Finding Peripheral Neuropathy Relief Through Physiatry

Peripheral neuropathy refers to any number of conditions that damage the peripheral nervous system. This vast communications network transmits signals between the central nervous system (CNS, the brain, and spinal cord) and the rest of your body.

Peripheral nerves send several different types of sensory information to the CNS, such as that your feet are cold, you’ve sustained a cut, or you’re walking on uneven ground. They also carry signals from the CNS to the body, including commands for the muscles to contract or the stomach to digest food. In fact, the signals affect every organ and system in your body. 

Researchers estimate that 20 million people in the US have some form of peripheral neuropathy. However, the number may be significantly higher, as not all people with neuropathy symptoms are tested for the disease, and current tests don’t look for all forms of neuropathy.

Neuropathy symptoms, including pain, tingling, and weakness in the extremities, can range from mild to disabling but are rarely life-threatening. Which symptoms you have depends on which nerve fibers are affected and the type and severity of the damage.

Symptoms can develop in just days or over the course of many years. In some cases, they improve on their own and may not require advanced care. That’s because peripheral nerve cells continue to grow throughout your life, unlike nerve cells in the CNS.

At Santa Cruz Osteopathic, osteopathic physician Richard Bernstein, DO, and his team use physiatry to treat all manner of neuropathy, including peripheral neuropathy. Keep reading to learn more about this field of medicine and how it works to give you relief from your symptoms.

How do nerves misbehave?

In neuropathy, nerve signaling becomes disrupted in three ways:

  1. Loss of signals normally sent
  2. Inappropriate signaling (e.g., sending a pain signal when nothing hurts)
  3. Errors that distort the messages being sent (nerve misfiring or brain misinterpreting)

Some forms of neuropathy involve damage to only one nerve, but the most common experience is when many or most of the nerves are affected (polyneuropathy)

What is physiatry, and what do physiatrists do?

Physiatry is a branch of medicine, often called rehabilitation medicine, that’s dedicated to diagnosing, preventing, and treating disabilities related to the brain, nerves, bones, and muscles. Physiatrists take a holistic, multifaceted approach to patient care that focuses on how their medical condition affects every aspect of their life.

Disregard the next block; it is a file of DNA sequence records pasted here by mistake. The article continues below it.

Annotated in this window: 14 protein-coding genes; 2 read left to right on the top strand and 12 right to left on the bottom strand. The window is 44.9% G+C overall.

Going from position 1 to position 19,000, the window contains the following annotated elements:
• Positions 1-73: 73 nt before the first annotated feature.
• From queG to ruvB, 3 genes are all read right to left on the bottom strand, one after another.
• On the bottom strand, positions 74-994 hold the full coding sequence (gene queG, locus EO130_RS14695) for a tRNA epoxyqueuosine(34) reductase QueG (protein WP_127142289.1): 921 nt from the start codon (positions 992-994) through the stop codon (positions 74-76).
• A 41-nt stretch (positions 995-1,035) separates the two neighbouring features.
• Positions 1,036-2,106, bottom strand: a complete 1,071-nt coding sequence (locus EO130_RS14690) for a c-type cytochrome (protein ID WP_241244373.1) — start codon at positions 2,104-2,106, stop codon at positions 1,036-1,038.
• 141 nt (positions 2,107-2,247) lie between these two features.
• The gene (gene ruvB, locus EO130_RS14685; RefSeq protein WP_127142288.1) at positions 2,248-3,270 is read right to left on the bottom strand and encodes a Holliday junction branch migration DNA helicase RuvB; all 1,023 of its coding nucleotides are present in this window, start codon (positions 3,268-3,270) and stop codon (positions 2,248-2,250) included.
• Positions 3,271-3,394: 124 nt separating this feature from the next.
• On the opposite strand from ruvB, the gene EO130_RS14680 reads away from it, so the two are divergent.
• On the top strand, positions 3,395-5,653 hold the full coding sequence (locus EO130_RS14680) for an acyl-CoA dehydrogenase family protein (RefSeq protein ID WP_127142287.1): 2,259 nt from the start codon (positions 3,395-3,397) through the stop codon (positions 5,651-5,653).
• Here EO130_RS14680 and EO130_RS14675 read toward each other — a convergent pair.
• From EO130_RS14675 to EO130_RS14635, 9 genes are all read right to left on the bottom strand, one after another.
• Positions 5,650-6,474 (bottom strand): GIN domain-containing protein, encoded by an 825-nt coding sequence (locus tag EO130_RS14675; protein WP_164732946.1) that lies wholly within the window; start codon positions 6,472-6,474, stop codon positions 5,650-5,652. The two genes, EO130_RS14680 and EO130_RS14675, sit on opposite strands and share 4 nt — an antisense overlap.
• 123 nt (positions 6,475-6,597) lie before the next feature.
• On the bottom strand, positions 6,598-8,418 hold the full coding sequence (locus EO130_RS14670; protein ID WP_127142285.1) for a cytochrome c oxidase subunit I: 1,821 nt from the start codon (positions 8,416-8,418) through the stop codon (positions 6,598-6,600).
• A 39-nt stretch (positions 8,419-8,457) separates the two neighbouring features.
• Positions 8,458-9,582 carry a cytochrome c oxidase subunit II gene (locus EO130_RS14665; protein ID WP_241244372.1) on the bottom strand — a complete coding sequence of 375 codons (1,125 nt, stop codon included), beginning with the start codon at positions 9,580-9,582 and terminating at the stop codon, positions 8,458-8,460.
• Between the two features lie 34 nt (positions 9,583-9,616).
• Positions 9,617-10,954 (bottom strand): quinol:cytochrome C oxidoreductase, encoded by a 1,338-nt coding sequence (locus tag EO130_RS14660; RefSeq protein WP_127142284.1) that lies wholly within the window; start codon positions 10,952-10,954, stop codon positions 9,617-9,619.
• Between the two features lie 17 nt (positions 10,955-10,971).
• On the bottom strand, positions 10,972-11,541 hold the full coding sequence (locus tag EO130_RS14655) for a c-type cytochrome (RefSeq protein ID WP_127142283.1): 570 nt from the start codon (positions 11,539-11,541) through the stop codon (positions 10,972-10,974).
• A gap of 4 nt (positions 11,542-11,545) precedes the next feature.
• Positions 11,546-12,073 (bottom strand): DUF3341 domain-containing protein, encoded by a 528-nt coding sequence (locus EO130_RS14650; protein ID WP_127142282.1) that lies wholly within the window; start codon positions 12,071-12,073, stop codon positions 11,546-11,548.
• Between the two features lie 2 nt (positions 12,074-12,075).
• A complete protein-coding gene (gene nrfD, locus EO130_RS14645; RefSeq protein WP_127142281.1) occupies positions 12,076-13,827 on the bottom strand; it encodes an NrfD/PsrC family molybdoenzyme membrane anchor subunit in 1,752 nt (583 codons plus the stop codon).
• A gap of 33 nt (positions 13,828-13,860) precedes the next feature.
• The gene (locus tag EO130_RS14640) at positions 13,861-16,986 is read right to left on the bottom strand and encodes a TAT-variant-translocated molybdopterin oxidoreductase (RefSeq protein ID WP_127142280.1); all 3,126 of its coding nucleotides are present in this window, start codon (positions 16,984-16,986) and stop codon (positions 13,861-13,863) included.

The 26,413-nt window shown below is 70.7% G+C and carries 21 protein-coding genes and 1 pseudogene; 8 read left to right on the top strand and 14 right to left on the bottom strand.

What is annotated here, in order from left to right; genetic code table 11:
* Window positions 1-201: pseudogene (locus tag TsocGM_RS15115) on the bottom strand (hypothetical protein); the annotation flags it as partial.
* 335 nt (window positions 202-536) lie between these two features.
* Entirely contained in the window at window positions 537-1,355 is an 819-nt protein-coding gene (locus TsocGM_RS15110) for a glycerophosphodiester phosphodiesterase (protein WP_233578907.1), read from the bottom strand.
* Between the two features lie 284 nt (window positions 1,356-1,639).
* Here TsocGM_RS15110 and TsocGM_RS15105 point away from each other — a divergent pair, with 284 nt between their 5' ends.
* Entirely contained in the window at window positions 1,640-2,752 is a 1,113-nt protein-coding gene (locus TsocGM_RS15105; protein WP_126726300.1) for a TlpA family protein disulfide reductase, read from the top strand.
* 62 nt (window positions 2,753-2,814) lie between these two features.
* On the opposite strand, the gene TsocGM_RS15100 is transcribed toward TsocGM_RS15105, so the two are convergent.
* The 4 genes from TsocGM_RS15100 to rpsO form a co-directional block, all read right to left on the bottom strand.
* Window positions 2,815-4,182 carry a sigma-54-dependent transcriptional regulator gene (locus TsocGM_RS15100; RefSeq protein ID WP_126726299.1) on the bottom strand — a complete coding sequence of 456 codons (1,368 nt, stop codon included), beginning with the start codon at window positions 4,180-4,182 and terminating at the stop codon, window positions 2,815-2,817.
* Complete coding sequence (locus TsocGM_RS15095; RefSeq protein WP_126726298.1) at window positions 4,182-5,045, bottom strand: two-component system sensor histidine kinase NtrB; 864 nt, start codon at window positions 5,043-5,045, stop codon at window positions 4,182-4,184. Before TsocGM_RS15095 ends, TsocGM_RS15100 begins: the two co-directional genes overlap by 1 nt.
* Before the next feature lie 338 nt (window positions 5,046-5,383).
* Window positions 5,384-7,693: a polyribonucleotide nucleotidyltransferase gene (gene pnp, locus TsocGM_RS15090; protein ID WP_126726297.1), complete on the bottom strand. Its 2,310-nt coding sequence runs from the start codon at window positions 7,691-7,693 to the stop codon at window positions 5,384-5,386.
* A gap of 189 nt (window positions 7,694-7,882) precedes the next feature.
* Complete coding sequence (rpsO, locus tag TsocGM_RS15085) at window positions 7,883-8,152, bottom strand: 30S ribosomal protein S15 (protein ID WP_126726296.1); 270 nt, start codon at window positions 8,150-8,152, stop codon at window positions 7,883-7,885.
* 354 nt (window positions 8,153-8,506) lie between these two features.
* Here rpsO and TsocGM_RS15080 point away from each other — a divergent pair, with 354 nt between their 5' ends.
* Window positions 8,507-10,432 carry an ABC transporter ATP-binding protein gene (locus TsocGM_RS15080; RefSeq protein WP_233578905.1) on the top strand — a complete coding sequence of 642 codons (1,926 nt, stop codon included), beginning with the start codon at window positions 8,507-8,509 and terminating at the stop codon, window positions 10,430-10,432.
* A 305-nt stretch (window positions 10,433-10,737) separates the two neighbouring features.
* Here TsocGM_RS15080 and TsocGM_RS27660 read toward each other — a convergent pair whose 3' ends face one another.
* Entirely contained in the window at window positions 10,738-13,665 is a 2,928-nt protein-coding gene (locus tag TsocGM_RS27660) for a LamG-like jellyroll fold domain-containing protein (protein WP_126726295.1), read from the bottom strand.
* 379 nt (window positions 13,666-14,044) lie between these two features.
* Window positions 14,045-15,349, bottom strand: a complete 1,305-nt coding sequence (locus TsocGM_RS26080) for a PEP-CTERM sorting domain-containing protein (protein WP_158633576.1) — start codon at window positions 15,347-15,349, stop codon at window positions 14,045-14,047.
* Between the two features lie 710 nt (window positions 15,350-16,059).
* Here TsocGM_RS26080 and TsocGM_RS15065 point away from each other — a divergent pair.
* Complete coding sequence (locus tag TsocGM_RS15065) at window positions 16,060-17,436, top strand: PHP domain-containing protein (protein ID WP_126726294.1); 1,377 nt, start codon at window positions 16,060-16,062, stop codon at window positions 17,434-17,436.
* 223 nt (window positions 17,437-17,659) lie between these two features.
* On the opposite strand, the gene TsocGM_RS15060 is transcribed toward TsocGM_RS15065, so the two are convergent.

Physiatry combines physical therapy and pain management to maximize physical functioning, decrease or eliminate pain, and improve the quality of life for those with chronic pain and physical impairments. Ideally, the approach improves the patient’s condition enough so they can avoid surgery.

A physiatrist is a medical doctor who specializes in physical medicine and rehabilitation. After graduating from medical school, they undergo four years of post-graduate training through internship and residency programs. This allows them to bring a broad knowledge of medicine, biomechanics, anatomy, and knowledge about musculoskeletal and neurological disorders to patient care.

Physiatrists use physical therapy treatments, medication management, and an array of procedures, including soft tissue, muscle, nerve, and spinal injections, to treat various physical and cognitive disorders. That means they work closely with other types of physicians to best serve the patient’s needs.

Physiatry for peripheral neuropathy relief

Physiatrists use the following diagnostic tests to confirm peripheral neuropathy:

 

Once they have a diagnosis, they draw up an individualized treatment plan to address the symptoms you’re experiencing and their severity. The plan may include:

The more engaged you are in your treatment, the faster it moves and the more relieved you’ll feel.

If you’re dealing with peripheral neuropathy, seeing a physiatrist may provide the relief you need. To learn more or to schedule a consultation with Dr. Bernstein, call us at 831-464-1605 or book online today.

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